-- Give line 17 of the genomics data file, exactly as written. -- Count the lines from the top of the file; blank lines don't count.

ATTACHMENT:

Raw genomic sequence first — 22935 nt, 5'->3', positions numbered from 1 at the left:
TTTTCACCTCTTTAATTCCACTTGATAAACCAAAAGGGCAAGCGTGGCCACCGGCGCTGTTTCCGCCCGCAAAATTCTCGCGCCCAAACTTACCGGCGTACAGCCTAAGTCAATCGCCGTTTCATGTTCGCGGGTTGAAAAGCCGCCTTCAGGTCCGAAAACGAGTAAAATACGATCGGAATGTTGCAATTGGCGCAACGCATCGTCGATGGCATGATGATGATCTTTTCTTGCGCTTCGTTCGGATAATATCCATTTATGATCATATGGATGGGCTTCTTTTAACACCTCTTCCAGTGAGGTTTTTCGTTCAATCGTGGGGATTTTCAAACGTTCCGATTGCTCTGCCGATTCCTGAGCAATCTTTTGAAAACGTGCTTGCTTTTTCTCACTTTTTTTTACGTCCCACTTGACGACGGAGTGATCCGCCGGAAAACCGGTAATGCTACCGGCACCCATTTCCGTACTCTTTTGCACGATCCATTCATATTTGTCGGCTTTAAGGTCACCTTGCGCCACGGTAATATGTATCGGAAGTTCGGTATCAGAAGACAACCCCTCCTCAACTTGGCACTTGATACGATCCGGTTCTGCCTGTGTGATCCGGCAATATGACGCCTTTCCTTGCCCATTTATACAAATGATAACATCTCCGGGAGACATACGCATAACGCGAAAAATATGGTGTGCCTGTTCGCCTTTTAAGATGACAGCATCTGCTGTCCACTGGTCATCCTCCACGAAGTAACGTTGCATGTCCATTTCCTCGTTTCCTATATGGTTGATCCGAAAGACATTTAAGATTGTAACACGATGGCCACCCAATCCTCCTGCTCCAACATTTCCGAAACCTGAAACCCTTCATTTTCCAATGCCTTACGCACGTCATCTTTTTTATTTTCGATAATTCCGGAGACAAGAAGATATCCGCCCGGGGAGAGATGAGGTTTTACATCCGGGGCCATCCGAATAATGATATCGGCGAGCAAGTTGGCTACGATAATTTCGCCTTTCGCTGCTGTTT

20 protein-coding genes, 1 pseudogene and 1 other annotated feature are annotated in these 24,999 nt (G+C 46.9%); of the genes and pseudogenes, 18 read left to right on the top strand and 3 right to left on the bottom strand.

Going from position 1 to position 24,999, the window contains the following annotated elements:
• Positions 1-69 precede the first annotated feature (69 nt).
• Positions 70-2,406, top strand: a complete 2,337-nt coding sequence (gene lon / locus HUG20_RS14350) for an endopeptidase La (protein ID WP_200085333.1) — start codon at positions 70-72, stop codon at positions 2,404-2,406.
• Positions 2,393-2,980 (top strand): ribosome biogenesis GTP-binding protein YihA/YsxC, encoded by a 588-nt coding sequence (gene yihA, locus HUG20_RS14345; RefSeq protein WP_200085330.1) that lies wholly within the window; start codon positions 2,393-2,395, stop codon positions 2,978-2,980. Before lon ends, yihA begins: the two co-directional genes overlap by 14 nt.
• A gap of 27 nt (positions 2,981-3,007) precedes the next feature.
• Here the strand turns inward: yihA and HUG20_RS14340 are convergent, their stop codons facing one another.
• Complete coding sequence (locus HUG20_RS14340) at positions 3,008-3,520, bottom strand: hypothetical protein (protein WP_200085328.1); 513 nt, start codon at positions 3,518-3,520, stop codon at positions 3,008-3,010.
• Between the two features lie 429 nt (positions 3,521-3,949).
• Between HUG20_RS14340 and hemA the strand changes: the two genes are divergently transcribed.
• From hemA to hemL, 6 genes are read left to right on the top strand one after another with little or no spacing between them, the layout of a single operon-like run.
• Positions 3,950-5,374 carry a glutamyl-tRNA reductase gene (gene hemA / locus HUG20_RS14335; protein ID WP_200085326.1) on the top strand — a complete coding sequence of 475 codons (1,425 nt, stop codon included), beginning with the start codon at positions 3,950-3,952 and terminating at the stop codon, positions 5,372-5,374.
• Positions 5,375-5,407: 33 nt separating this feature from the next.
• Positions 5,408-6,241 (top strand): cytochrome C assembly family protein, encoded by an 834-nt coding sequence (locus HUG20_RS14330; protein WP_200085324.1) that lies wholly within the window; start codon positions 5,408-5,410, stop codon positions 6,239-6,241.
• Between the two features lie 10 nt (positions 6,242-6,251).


• Between the two features lie 10 nt (positions 6,242-6,251).